Police suspect Shigenaga remained bitter about being fired as chief priest of Tomioka Hachimangu in 2001. His older sister later took over the post.
According to investigative sources, Shigenaga was arrested and indicted in January 2006 on charges of threatening his sister with postcards that said, “I will kill you,” among other things.
According to Tokyo police, Nagako was driven to her home within the shrine grounds after a meeting with local police officers.
Police said Shigenaga and his wife were hiding by a nearby building.
After the car parked and Nagako got out, Shigenaga attacked his sister with a sword with a blade about 80 centimeters long, according to security camera footage. The time of the attack was 8:25 p.m.
The 33-year-old chauffeur, who had also gotten out of the vehicle, fled the scene but was chased for about 100 meters by Mariko. She slashed his right arm with a sword with a blade about 45 cm long.
He was listed in serious condition, but his injuries were not life-threatening.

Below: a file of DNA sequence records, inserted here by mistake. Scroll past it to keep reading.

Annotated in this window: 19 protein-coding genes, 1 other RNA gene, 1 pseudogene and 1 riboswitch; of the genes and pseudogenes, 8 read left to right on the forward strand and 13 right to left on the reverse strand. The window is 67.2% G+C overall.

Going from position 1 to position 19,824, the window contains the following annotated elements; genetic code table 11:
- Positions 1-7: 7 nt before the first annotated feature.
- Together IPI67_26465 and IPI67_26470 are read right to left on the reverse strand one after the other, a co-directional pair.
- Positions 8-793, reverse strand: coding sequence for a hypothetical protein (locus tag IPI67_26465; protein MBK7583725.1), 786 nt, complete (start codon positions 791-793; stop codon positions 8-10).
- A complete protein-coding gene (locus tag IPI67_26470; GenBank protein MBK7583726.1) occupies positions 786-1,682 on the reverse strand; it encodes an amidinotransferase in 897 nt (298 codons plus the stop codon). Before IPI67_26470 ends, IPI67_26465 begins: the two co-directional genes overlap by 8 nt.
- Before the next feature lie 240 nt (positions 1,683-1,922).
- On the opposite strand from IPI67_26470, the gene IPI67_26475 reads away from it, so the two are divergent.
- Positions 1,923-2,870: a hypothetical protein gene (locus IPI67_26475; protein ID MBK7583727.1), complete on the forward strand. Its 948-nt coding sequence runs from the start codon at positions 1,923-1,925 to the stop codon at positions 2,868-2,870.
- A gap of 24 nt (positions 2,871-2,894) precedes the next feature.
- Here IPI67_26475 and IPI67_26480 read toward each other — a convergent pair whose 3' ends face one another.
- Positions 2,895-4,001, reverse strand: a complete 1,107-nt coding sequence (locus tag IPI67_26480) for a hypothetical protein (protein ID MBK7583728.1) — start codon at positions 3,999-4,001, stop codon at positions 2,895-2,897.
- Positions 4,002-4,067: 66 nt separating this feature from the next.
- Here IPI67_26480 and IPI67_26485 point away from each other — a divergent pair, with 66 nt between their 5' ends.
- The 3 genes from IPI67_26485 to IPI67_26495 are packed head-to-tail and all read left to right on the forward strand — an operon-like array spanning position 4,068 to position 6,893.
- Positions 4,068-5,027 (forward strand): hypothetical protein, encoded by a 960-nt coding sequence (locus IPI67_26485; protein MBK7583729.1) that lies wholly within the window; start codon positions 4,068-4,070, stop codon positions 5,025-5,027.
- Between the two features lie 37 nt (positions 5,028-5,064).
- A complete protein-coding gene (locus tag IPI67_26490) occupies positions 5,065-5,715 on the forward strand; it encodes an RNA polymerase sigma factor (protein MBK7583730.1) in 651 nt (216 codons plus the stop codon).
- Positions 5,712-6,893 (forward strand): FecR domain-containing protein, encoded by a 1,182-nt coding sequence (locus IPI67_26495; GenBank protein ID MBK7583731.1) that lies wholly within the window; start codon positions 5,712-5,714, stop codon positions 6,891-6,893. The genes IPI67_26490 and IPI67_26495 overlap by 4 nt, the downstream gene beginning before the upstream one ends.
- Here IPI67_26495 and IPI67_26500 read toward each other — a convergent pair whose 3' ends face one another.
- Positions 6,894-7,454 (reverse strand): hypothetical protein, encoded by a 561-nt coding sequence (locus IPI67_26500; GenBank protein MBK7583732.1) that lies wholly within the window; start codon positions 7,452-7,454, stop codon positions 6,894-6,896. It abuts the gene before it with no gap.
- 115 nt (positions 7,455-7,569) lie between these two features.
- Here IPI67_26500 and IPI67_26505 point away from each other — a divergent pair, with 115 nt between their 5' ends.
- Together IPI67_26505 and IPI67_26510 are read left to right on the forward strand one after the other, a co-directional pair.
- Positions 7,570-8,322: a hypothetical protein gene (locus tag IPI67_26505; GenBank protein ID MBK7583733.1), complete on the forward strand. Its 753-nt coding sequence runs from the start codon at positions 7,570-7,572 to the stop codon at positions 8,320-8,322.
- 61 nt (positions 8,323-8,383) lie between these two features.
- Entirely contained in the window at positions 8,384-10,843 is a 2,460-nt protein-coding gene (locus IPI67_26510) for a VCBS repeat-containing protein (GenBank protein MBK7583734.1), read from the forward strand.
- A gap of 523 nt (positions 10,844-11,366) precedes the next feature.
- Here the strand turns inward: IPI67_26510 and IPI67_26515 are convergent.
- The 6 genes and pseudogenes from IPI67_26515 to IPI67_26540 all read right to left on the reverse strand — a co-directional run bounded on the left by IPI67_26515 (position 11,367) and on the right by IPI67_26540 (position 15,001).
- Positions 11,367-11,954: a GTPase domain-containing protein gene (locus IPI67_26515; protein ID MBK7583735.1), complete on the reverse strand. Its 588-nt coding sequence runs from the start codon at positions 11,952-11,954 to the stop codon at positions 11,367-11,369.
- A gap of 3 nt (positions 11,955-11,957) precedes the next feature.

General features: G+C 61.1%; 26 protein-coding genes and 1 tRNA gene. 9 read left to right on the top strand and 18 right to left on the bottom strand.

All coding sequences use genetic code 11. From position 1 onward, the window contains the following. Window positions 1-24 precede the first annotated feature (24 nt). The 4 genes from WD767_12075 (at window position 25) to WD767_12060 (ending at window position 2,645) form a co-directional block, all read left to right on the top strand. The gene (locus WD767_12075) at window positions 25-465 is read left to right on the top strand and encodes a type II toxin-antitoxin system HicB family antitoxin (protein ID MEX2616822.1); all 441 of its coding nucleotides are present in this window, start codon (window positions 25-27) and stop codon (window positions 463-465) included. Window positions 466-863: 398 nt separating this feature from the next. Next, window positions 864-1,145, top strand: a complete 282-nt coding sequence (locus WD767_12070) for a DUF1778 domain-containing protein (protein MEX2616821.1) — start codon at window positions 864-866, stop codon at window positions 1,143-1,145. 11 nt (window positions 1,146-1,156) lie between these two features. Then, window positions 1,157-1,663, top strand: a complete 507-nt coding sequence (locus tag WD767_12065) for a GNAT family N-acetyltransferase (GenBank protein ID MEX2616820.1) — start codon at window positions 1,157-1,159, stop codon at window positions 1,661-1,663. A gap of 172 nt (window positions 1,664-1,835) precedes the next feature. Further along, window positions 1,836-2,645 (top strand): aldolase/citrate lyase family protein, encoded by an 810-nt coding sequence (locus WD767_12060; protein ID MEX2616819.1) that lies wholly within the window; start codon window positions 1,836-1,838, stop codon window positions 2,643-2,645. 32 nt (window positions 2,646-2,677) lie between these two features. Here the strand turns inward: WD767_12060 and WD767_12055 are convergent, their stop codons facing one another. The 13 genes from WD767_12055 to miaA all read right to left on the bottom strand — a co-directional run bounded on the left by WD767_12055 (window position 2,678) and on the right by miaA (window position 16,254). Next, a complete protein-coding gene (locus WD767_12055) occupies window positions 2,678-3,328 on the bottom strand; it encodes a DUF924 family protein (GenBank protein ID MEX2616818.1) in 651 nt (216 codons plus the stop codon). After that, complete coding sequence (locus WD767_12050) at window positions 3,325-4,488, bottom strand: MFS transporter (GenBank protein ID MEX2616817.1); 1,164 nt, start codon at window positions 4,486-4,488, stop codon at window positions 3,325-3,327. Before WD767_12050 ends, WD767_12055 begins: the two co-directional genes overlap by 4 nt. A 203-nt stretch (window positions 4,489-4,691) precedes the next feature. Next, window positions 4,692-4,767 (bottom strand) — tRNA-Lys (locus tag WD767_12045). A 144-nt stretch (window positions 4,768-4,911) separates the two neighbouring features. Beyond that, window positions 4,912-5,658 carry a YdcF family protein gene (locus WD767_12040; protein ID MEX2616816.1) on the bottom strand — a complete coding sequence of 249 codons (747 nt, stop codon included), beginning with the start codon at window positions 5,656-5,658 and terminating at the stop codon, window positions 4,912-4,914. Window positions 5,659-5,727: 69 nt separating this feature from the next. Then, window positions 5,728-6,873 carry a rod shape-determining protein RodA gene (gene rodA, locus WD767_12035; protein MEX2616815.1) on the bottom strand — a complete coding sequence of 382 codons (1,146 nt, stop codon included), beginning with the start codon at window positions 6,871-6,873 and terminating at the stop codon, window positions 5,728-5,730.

Shigenaga then stabbed his wife in front of Nagako’s home before killing himself, the video footage showed. A sword broken in half was found near Nagako’s body. A shorter sword and two knives were discovered near Shigenaga’s body.
According to people who knew the siblings, they were close as young children and often played together at the shrine, which hosts one of the three largest festivals in Tokyo.
Their father served as chief priest until Shigenaga took over.
However, he was suddenly fired in 2001, and several sources said his financial problems likely led in part to his dismissal. A classmate of Shigenaga recalled that he enjoyed a flashy lifestyle.